“the place where you could do abroad what you could not do back home”. The City of London has long taken this role in the global economy. It is committed to the principle that free trade should take precedence over merely national jurisdiction. Its genteel permissiveness in a world characterised by nervously controlling government or outright lawlessness has been key to its success. As the Cambridge sociologist Geoffrey Ingham once remarked: “The City’s most distinctive activities have been involved with surmounting the substantive obstacles to absolutely free exchange which the existence of nation states presents.”



” Despite the near collapse of the world’s financial system ……. no one has been brought to account “.

As HSBC’s Global Head of Compliance resigned in disgrace yesterday, acknowledging the bank had turned a blind eye to a staggering $38 trillion dollars of suspect transactions, thoughts in Sabah will have returned to the financial affairs of their Chief Minister, Musa holding BN responsible for Malaysia’s wealth lost.
The Taib’s and the Musa’s
The Malaysian Anti-Corruption Commission (MACC) report into timber kickbacks (a case described by Najib Razak as being “linked to Musa Aman”) contains a great deal of information about HSBC’s involvement in processing the millions of dollars that ended up in Musa’s bank accounts.
Likewise, Sarawak Report has exposed detailed information about a series of HSBC accounts linked to Musa, which were eventually closed in 2006.
So, no surprise that the US Senate’s Committee on Homeland Security has reported that in the period 2006-2010 the HSBC facilitated international money-laundering on a gigantic scale for drug gangs, terrorists and rogue nations, shunting the suspicious funds between offshore branches, the United States, Switzerland and elsewhere.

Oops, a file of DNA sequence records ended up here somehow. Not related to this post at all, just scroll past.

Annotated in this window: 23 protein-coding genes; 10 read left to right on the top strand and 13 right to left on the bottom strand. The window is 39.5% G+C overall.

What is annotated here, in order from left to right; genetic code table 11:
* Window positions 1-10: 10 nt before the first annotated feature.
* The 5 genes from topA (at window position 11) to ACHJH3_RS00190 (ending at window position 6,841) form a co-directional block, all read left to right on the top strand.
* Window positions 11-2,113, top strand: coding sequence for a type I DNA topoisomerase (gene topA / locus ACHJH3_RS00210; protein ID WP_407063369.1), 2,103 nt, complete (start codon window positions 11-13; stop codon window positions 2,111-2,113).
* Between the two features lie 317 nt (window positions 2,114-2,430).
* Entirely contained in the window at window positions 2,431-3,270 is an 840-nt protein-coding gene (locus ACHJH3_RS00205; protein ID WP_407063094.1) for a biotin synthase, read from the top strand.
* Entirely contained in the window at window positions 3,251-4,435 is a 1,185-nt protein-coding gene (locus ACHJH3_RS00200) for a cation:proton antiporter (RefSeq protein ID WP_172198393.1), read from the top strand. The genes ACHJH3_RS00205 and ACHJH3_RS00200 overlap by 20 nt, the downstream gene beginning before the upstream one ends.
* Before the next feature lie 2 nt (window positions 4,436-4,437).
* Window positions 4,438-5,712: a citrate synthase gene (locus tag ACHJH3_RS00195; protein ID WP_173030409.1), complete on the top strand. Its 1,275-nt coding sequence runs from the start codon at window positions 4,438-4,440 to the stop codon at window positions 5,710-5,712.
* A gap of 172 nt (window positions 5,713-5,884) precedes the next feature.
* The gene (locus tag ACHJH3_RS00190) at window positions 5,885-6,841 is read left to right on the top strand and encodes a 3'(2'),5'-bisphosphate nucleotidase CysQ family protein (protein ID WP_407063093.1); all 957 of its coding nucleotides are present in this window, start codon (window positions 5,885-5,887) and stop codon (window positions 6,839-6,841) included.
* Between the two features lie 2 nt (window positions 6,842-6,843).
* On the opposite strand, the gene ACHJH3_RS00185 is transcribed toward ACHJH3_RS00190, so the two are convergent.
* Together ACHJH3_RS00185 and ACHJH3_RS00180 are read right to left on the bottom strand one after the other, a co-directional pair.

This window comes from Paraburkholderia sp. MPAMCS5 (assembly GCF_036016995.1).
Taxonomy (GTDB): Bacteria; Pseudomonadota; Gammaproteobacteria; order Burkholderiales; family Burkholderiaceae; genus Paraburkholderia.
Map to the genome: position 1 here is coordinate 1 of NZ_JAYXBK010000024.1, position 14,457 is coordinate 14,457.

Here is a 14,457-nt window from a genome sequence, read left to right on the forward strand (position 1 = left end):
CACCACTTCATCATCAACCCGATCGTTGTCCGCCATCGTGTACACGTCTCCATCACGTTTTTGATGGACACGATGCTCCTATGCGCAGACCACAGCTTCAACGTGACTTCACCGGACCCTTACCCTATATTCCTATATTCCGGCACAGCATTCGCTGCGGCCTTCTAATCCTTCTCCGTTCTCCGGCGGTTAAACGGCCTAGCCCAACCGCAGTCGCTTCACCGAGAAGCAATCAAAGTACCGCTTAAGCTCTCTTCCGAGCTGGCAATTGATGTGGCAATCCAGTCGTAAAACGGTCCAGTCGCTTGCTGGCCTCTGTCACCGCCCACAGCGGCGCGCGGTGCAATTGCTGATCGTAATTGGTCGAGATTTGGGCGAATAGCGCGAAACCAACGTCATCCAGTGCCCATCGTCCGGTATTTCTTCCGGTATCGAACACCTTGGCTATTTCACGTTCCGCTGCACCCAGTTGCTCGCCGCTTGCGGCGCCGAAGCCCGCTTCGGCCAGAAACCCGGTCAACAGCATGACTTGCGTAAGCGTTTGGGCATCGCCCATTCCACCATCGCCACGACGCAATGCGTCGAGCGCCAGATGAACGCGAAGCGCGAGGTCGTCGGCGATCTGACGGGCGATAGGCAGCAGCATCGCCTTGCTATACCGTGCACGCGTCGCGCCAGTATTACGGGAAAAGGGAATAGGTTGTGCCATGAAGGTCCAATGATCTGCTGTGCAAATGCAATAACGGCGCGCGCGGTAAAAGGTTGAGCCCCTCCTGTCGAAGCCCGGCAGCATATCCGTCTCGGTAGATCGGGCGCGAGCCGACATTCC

Sarawak Report’s own extensive dossier on Musa Aman makes clear that the proceeds of Malaysian timber corruption should be added to this shameful list.

Outside London’s five-star Dorchester Hotel sits a Bugatti Veyron. These 253 mph supercars are rare enough at the best of times, but this one is unique: known as L’Or Blanc, or White Gold, its exterior is inlaid with porcelain, giving it the appearance of a highly polished humbug.

In terms of conspicuous consumption that takes some beating — £1.6 million for a car that is as delicate as a tea-set.

But for the Saudi owner who has had it flown over to London for the duration of his visit, that is what life is all about. Like the first swallows of summer, the arrival of the world’s rarest supercars in the capital heralds the start of another, lesser known, season — the Ramadan Rush.

Designed to stand out and be unique, the £1.6m Bugatti Veron known as L’Or Blanc or White Gold does just that

This year the weeks leading up to the Muslim month of fasting, which begins on July 20, have seen millionaires and billionaires flock to London from across the Middle East.